First, Break All the Rules
You've probably heard of the Gallup Organization. For an amazing 70 years, they've been charting people's attitudes, opinions and behaviors with The Gallup Poll. This and many other measurements help them discover and tell us what everyone else feels and thinks.
Through surveys and interviews with 80,000 managers, Gallup performed one study of more than 400 workplaces and the people who run them. In 1999, two of Gallup's top leaders, Marcus Buckingham and Curt Coffman, wrote First, Break All the Rules to describe what their research had taught them about the crucial link between employee opinions and a diverse array of key business factors, such as productivity, profit, customer satisfaction and employee turnover. The results of their study are eye-opening because they defy convention at every turn.
For example, the authors discovered that the most effective managers often break many of the oldest management rules for success. One common dictate they found many successful managers breaking was to help people overcome their weaknesses. In First, Break All the Rules, Buckingham and Coffman defy that old saw and offer a new mantra that has worked for the world's greatest managers. They write: "People don't change that much. Don't waste time trying to put in what was left out. Try to draw out what was left in. That is hard enough."
To explain why people are more likely to succeed when managers help them work on their strengths rather than their weaknesses, the authors turn to neuroscience. They point out that new studies show that, from birth, our brains are creating mental pathways that are very unlikely to be broken in favor of new ones. Instead of encouraging managers to spend their time trying in vain to build new mental highways in the minds of their people, the authors write that great managers instead work with the strong, smooth and frictionless mental pathways that are already present in a person's brain. Smart managers don't waste their time training, coaching and encouraging employees to fight years of habits. Instead, they find the traits people already have, then work with those to get the results they desire. In other words, the authors write, "Let them become more of who they already are."
Building on this and many other counterintuitive insights, the authors provide managers with better ways to do their jobs. By revealing counterintuitive hiring practices that cast candidates into more appropriate organizational roles, the authors provide valuable new strategies for hiring and retaining employees.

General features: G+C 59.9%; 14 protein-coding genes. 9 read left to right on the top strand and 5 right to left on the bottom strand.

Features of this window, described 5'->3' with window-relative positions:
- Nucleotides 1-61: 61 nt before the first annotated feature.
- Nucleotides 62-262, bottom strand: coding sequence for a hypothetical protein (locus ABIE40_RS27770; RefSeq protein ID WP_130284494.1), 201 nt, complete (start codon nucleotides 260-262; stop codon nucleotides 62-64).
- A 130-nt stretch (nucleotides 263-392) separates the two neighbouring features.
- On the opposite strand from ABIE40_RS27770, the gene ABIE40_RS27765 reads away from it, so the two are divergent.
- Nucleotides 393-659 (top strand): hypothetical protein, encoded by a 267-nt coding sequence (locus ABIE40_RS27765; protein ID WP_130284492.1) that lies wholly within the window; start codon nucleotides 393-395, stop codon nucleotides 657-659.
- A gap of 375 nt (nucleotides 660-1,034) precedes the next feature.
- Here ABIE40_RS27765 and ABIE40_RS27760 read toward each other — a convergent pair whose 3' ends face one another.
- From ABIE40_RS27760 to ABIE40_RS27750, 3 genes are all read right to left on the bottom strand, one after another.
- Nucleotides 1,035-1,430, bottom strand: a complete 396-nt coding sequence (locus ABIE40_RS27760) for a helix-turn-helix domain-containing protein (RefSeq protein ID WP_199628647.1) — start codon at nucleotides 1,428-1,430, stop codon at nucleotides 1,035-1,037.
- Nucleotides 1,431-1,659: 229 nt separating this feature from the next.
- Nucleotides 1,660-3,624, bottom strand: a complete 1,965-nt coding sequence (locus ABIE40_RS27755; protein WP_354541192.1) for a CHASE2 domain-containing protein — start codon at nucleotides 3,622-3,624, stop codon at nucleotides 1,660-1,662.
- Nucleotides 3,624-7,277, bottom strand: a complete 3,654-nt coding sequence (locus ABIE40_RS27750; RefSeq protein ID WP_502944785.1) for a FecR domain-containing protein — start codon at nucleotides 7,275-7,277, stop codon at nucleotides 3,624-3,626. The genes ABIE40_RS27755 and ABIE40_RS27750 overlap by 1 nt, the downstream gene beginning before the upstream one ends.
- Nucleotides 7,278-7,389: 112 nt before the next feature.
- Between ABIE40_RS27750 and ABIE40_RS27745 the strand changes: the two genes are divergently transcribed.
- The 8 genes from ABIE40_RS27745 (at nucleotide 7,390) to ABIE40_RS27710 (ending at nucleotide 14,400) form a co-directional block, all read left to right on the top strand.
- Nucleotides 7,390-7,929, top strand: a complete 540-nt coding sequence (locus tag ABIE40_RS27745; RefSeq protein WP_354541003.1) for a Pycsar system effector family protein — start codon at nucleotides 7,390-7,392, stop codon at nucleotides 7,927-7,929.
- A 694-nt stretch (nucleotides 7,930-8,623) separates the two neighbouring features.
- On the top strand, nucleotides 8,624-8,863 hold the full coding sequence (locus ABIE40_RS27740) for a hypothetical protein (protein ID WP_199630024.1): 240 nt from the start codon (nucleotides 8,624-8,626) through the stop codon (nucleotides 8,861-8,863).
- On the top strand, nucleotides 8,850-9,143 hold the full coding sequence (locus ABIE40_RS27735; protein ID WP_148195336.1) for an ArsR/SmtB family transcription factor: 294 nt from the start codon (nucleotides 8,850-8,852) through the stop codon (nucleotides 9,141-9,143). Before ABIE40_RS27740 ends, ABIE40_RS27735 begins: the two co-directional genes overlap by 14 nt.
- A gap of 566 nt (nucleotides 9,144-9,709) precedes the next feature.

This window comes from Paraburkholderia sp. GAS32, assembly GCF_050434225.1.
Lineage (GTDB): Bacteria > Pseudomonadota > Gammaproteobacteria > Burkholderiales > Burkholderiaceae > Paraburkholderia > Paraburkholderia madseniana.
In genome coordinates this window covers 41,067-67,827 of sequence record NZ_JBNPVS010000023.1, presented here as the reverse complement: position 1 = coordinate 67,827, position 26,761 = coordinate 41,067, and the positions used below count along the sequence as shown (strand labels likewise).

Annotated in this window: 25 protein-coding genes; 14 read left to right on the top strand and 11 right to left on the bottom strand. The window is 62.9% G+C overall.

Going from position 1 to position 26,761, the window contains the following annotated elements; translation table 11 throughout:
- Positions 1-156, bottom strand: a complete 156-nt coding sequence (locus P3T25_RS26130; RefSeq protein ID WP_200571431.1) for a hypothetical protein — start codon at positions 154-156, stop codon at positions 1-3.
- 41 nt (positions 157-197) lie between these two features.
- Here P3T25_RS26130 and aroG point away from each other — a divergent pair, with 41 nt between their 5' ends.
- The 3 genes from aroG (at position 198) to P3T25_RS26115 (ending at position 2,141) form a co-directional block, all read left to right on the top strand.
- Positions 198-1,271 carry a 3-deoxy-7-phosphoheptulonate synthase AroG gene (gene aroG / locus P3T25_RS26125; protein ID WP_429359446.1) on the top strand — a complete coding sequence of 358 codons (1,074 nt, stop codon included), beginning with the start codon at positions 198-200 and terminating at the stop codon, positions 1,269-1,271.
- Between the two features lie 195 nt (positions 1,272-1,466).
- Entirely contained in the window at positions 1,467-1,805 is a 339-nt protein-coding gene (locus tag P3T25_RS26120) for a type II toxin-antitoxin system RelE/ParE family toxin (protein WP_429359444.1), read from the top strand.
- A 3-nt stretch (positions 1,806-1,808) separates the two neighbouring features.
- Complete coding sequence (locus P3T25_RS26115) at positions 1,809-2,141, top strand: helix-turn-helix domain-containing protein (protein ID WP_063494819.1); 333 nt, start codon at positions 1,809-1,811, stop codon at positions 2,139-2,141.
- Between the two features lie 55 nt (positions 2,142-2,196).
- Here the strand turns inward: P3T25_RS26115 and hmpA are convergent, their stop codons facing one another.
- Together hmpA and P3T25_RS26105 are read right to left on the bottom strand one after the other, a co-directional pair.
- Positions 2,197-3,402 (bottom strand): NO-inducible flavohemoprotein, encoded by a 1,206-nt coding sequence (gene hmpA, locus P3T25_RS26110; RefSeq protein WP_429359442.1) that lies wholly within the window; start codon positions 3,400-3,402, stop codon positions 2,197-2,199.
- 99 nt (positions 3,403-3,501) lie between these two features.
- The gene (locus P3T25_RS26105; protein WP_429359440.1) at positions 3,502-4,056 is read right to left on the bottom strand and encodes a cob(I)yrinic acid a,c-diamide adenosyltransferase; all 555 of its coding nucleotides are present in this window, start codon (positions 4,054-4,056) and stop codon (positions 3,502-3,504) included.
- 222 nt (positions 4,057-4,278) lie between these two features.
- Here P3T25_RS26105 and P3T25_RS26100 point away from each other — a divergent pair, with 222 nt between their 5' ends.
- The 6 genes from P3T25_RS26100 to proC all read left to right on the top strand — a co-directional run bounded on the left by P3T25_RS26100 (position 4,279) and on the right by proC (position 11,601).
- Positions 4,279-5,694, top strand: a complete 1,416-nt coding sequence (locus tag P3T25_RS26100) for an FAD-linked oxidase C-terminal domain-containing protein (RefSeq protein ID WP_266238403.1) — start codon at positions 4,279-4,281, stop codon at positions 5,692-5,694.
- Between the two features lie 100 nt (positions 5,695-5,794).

For example, most managers hire candidates based on only their skills and knowledge. As an alternative, the authors write that managers should instead discover a candidate's talents first, before their skills and knowledge. Buckingham and Coffman write that casting for talent requires managers to have "a subtler eye" when hiring new people. By talking to candidates about their strengths, weaknesses, goals and dreams, the authors explain, and by making time to carefully watch how prospects interact with others, a manager can better identify a candidate's talents. When prospects' talents are better understood, managers can improve their chances of casting the right people in the right roles.
First, Break All the Rules expertly combines modern business research with new neuroscience, social studies and personal experiences, creating a fact-driven, enlightening management guide that can help any manager succeed. The authors filled their book with the experiences and techniques of the best people in the best organizations, as well as a multitude of great tips for building better work relationships. That's why First, Break All the Rules has become required reading for many managers. It often gets handed down from bosses to their new managers because it carefully challenges many popular management assumptions while offering a host of viable alternatives.
Review by Chris Lauer, senior editor, SEBS
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